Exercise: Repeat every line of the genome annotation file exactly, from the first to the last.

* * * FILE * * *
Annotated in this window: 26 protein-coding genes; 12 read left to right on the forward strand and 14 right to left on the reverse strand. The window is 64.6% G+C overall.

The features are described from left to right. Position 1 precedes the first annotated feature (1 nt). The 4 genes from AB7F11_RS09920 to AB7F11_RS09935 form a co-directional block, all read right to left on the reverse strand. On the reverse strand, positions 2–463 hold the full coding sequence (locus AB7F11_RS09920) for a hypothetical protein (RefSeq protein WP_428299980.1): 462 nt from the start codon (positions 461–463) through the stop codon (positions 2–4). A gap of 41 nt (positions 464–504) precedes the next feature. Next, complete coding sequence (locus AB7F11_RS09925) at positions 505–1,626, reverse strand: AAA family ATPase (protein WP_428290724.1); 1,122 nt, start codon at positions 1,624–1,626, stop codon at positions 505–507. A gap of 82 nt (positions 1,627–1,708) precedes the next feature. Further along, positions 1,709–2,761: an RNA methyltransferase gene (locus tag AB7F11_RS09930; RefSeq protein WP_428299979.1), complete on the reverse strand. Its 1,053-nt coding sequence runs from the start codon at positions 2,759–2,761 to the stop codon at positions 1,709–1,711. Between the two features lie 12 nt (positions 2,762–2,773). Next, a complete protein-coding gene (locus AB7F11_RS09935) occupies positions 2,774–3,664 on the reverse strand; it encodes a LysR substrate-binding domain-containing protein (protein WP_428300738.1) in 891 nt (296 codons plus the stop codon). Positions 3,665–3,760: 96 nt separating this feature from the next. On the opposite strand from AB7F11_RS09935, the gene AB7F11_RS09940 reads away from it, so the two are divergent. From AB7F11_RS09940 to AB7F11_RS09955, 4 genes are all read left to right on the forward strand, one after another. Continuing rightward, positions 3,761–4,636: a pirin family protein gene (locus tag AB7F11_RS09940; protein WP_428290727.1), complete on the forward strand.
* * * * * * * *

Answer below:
Annotated in this window: 26 protein-coding genes; 12 read left to right on the forward strand and 14 right to left on the reverse strand. The window is 64.6% G+C overall.

The features are described from left to right. Position 1 precedes the first annotated feature (1 nt). The 4 genes from AB7F11_RS09920 to AB7F11_RS09935 form a co-directional block, all read right to left on the reverse strand. On the reverse strand, positions 2–463 hold the full coding sequence (locus AB7F11_RS09920) for a hypothetical protein (RefSeq protein WP_428299980.1): 462 nt from the start codon (positions 461–463) through the stop codon (positions 2–4). A gap of 41 nt (positions 464–504) precedes the next feature. Next, complete coding sequence (locus AB7F11_RS09925) at positions 505–1,626, reverse strand: AAA family ATPase (protein WP_428290724.1); 1,122 nt, start codon at positions 1,624–1,626, stop codon at positions 505–507. A gap of 82 nt (positions 1,627–1,708) precedes the next feature. Further along, positions 1,709–2,761: an RNA methyltransferase gene (locus tag AB7F11_RS09930; RefSeq protein WP_428299979.1), complete on the reverse strand. Its 1,053-nt coding sequence runs from the start codon at positions 2,759–2,761 to the stop codon at positions 1,709–1,711. Between the two features lie 12 nt (positions 2,762–2,773). Next, a complete protein-coding gene (locus AB7F11_RS09935) occupies positions 2,774–3,664 on the reverse strand; it encodes a LysR substrate-binding domain-containing protein (protein WP_428300738.1) in 891 nt (296 codons plus the stop codon). Positions 3,665–3,760: 96 nt separating this feature from the next. On the opposite strand from AB7F11_RS09935, the gene AB7F11_RS09940 reads away from it, so the two are divergent. From AB7F11_RS09940 to AB7F11_RS09955, 4 genes are all read left to right on the forward strand, one after another. Continuing rightward, positions 3,761–4,636: a pirin family protein gene (locus tag AB7F11_RS09940; protein WP_428290727.1), complete on the forward strand.